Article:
The American Embassy, United Nations High Commission for Refugees (UNHCR) have also given a hand. The International Sports Press Association (AIPS) has given us a platform to advance our cause and it is through such that we made contact with the UEFA boss Alexander Ceferin.


Qn: But how did you conceive this idea of starting up a charity organization?


As I grew up, I wanted to become a journalist but I was always passionate about charity, or even setting up an orphanage. Even in my village, I used to feel pity about children going about without shoes, wearing torn clothes and my mother used to collect clothes to take to Hoima to the needy there. Even when I was at school, I always asked my mother to organize two packs for eats because the second one was always for those who could not afford to bring any.

However the turning point was in 2019. Working on an assignment as a journalist on UBC TV, I met a young girl Janat Arach working in a stone quarry in the scorching sun. I later learnt that she was in P6 at St. Matia Mulumba and she had just been sent home to get school fees and she was working in the quarry to raise the fees. I felt touched. I swore to myself that Janat must return to school.


When I got back to my duty station, I mobilized friends and Janat returned to school but that was not all. I thought I needed to do more for the plight of these women and their children in the Acholi Quarters slum because all these mothers I discovered, for all the responsibilities they carried, they were earning less than one dollar a day. Many of them worked in the stone quarry while others collected used plastics for resell.

I am happy to announce here that Janat, one of the pioneers and beneficiaries all through of our education programme, is now in high school at Kireka High School.


My birthday was around the corner and I vowed |I would celebrate it in a big way with these slum women. I mobilized friends for whatever everyone could afford and indeed it turned out to be a big do. We donated clothes, sugar, soap and other domestic necessities and the women were very excited and happy. Since then, we have not turned back.

And using my sports journalist’s background, I used it to mobilise and bring happiness, peace and hope to the people in the slums.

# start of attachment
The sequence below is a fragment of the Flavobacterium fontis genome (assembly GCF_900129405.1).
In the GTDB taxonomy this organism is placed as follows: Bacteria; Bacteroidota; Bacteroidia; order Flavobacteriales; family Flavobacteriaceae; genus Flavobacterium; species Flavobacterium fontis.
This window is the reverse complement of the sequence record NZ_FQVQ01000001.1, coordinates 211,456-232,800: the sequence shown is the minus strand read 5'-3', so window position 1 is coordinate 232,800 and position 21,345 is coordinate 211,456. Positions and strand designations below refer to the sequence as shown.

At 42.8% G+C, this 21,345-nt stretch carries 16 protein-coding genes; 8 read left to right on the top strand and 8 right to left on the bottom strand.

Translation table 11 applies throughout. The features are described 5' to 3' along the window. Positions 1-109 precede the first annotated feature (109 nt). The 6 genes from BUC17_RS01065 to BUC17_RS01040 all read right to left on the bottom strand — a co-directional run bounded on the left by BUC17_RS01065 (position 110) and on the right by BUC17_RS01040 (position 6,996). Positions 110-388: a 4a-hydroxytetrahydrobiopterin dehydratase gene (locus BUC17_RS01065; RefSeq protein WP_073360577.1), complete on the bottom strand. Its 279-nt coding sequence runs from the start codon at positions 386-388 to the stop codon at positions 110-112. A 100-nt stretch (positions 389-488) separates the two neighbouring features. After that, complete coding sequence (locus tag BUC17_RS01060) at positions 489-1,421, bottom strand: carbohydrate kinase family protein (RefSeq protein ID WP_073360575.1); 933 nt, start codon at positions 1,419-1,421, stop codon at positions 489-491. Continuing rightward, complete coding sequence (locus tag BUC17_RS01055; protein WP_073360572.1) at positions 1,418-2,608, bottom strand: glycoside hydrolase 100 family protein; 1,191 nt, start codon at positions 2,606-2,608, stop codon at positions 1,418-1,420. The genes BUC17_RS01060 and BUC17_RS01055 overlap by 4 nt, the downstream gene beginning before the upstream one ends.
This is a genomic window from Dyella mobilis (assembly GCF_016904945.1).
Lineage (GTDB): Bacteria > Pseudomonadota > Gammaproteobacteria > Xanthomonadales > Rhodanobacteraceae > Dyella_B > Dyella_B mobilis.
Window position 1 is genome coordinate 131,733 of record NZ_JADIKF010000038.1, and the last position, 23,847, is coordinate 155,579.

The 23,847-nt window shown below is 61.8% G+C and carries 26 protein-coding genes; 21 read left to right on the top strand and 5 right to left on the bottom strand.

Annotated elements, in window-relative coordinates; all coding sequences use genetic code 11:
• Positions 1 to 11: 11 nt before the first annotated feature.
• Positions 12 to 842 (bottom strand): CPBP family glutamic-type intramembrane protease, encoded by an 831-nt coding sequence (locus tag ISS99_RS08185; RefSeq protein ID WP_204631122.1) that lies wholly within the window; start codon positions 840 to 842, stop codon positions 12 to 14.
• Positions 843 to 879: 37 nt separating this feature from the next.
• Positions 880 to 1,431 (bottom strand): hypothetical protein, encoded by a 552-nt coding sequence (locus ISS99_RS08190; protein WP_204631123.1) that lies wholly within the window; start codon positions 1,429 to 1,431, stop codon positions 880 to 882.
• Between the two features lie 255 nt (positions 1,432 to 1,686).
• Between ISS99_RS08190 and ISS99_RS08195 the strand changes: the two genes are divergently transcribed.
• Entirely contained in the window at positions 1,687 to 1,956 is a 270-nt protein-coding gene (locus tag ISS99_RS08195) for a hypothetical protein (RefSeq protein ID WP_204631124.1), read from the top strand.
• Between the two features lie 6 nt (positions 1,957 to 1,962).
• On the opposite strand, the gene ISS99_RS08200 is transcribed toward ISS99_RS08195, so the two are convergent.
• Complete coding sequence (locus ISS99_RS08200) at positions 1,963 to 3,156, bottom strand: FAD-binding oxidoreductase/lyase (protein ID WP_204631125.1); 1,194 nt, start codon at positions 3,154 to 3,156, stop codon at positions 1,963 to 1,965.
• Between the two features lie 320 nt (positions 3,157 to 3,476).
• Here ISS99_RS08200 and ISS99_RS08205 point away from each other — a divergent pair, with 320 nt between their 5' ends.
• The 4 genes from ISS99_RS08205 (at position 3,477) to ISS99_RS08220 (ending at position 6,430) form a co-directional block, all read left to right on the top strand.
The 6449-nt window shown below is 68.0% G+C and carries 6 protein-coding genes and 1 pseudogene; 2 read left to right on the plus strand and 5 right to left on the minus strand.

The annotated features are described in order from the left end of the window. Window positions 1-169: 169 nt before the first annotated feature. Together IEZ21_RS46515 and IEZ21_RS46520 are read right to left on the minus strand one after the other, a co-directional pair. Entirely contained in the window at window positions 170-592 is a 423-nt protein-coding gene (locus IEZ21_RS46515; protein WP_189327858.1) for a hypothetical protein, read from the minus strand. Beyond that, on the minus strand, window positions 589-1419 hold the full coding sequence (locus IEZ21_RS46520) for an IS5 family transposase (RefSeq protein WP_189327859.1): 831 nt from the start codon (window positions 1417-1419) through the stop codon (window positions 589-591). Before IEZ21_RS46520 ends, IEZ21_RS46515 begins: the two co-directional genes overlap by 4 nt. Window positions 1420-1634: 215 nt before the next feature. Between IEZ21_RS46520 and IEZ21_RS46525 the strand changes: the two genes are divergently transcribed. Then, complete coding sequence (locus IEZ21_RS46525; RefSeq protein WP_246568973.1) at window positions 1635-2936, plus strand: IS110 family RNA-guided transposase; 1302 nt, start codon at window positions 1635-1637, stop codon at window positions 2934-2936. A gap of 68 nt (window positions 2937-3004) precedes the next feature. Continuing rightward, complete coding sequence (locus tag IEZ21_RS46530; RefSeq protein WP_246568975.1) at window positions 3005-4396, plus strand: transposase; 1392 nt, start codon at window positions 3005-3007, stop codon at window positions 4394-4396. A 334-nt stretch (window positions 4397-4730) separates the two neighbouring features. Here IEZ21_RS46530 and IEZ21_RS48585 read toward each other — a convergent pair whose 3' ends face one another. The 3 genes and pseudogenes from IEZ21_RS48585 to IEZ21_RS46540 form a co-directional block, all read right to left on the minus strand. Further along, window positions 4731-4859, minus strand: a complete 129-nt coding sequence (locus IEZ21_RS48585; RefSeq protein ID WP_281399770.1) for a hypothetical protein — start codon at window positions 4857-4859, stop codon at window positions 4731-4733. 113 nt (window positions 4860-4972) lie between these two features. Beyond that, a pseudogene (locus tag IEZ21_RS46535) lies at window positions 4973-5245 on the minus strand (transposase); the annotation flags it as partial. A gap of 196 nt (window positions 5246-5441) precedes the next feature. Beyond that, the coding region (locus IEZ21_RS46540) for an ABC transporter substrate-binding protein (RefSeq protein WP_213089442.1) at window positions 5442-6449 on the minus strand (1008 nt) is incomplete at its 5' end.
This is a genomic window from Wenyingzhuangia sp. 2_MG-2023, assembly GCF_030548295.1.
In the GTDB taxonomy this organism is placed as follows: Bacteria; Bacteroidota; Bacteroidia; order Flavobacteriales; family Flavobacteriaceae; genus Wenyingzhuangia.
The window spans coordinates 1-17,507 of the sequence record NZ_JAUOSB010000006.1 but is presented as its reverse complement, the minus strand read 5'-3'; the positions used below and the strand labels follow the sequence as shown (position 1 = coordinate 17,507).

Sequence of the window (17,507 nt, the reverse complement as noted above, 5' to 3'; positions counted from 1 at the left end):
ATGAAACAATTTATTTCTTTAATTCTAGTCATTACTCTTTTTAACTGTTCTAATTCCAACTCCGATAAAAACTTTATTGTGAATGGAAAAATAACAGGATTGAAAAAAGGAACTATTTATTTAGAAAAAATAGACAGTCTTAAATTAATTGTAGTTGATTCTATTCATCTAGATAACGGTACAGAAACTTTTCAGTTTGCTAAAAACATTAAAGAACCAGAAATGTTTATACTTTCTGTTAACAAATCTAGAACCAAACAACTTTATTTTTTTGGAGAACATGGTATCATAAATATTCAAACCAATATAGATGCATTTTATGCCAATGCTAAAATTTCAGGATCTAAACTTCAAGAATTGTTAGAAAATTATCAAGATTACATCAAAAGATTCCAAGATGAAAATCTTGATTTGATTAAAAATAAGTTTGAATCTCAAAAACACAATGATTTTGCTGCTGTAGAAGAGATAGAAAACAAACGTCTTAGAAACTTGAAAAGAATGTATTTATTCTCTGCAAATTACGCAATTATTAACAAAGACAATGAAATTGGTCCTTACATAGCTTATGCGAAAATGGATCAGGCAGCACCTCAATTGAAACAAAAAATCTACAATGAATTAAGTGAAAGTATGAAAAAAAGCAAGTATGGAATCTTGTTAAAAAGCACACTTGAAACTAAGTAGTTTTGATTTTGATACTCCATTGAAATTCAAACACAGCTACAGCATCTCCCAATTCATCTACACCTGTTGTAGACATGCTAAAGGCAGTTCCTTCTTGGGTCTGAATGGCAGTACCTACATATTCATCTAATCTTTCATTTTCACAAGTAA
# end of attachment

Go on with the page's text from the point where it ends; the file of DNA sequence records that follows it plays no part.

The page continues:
Qn: What is your turnaround so far that you boast about?


They are many, but the biggest so far is the education project that has turned around youths’ fortunes to give them a glimmer of hope in the future. Like I mentioned before, we have been able to guarantee decent education for over 280 children since 2019.

The 15 acres of land for the empowerment centre is also another breakthrough for the Aliguma Foundation because this will hold our legacy even when we leave this earth.



Qn: Where do you see AF in the next 5 years?


Our main focus is on the empowerment centre. We are vesting a lot of energy there because, as the name suggests, this is where we expect to empower women and the vulnerable girl child, educate and also provide employment opportunities. We know the centre will lead ud into the path of self-sustainance so we don’t entirely depend on donations.


Qn: But who is this daring Rita Aliguma?


I am a simple human being, passionate about the plight of the vulnerable. One thing that I want people to know about me is that I am a go-getter. When I set out for a mission, my desire is always to see it to completion.

I am a trained journalist with a bias in sports journalism and that is where I have risen to be appointed vice president of the most credible journalist body in Uganda, the Uganda Sports Press association (USPA). I was also the first Ugandan to be nominated for the AIPS Young Reporters Programme and since then I have been on their radar. I am also a mentor for the Hong Kong Sports Press Association and, until Covid 19 set in, I was always invited on an annual basis for their camp.



Qn: You have not talked about your marital status

That will be a discussion for another day, not today.


Qn: Any message that you would like send to fellow women out there, or even other leaders in their various capacities


To fellow women, let us have self-belief. We will achieve whatever we desire as long as we have focus and faith.

To the government: we appreciate the Uganda government for the peaceful and and conducive environment that has enabled us operate smoothly. However we add our voice to those voices that have been heard before. We appeal to our government to support organisations and individuals that are trying to transform society in any way.


We get free donations from well-wishers, which donations we also give out for free. However, these donations are overtaxed at the point of entry yet they are meant to improve the lives of Ugandans something we do to supplement the government role. We pray for tax exemptions in such cases.